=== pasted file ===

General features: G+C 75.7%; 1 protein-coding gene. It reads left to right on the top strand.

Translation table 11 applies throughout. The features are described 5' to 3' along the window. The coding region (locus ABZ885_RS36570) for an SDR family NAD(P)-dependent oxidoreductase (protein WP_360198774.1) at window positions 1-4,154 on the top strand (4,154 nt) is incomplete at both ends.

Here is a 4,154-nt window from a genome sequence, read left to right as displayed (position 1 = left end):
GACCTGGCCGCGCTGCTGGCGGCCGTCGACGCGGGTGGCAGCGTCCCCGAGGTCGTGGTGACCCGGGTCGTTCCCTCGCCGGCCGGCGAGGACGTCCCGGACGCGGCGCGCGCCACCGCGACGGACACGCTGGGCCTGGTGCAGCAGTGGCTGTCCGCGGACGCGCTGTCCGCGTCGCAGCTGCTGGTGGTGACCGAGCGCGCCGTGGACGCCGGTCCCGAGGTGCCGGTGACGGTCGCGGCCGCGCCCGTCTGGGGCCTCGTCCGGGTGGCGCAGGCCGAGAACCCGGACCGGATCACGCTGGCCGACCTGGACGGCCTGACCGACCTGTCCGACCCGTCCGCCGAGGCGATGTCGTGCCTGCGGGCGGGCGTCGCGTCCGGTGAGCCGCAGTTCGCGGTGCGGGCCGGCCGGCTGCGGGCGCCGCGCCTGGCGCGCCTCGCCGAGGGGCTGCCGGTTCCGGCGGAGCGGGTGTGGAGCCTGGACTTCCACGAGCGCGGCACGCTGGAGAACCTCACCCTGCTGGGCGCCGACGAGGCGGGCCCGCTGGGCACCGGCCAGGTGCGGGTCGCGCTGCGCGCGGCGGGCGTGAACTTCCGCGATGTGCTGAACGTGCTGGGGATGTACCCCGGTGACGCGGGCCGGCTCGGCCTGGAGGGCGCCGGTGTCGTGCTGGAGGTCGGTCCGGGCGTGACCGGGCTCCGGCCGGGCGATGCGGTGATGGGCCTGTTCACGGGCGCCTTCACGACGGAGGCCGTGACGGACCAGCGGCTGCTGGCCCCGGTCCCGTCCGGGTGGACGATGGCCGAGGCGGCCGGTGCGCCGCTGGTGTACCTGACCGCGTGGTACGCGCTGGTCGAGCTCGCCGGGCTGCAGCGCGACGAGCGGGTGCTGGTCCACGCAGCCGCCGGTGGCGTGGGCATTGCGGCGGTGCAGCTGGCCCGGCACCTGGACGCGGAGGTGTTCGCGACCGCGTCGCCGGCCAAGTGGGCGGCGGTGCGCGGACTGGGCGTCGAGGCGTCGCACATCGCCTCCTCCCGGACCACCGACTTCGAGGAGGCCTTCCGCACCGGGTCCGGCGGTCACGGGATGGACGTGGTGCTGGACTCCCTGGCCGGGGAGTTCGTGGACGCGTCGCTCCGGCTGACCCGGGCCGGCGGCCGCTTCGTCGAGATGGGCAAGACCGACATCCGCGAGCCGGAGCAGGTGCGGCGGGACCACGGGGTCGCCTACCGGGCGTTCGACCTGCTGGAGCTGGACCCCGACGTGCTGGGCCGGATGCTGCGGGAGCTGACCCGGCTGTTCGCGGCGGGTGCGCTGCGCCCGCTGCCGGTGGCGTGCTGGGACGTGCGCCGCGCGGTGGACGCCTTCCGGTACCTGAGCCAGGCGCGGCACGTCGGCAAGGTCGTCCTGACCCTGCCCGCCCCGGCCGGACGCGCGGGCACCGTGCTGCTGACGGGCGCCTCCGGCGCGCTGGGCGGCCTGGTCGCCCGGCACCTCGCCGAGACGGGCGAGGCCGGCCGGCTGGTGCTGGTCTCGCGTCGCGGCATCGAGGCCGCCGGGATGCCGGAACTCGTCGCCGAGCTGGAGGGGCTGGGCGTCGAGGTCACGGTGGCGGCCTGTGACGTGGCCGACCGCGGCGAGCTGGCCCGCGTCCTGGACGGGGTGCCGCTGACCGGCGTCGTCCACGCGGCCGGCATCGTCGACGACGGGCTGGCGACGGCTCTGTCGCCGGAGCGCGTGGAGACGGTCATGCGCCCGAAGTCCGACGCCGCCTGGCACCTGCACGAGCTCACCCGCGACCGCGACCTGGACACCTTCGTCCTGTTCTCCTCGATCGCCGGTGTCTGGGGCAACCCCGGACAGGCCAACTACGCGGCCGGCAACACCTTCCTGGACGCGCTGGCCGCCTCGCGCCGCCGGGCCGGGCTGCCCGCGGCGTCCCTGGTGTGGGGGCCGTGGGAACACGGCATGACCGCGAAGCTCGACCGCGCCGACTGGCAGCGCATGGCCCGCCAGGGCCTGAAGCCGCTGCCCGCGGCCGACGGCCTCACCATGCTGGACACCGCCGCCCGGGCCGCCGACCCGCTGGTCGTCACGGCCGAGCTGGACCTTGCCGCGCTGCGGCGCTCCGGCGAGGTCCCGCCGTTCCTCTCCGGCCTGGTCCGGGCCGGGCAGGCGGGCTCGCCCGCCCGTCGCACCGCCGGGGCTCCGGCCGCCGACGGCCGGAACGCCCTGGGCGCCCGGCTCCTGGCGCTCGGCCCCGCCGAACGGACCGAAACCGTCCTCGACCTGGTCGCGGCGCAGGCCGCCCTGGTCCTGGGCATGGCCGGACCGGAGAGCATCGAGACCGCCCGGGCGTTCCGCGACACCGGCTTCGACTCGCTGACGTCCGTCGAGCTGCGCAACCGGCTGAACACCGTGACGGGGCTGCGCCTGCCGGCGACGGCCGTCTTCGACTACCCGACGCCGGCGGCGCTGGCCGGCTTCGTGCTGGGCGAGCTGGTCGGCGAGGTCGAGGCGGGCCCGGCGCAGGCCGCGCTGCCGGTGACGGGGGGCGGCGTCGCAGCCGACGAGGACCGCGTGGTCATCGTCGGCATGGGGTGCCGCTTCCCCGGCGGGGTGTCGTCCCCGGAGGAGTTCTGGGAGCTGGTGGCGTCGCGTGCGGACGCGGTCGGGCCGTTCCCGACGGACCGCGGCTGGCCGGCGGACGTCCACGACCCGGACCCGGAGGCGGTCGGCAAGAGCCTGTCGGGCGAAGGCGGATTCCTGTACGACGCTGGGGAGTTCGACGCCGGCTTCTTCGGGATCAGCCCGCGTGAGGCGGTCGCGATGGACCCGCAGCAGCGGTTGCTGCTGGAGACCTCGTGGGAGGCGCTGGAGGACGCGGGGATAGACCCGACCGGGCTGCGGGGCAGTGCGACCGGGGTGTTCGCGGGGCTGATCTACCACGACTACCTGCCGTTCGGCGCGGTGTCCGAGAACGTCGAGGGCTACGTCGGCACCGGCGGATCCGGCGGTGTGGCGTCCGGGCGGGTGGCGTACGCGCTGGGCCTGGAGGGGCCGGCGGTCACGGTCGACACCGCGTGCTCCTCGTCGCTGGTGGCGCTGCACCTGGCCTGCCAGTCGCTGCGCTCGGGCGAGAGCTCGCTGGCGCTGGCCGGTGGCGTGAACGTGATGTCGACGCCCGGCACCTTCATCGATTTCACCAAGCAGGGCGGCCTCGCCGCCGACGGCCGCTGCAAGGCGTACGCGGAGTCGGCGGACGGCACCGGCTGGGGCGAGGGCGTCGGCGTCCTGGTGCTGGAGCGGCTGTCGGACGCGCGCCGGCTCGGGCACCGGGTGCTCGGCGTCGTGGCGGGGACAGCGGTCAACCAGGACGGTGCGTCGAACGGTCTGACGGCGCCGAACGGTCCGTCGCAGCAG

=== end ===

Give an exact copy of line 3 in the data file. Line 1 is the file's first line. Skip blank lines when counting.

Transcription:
Here is a 4,154-nt window from a genome sequence, read left to right as displayed (position 1 = left end):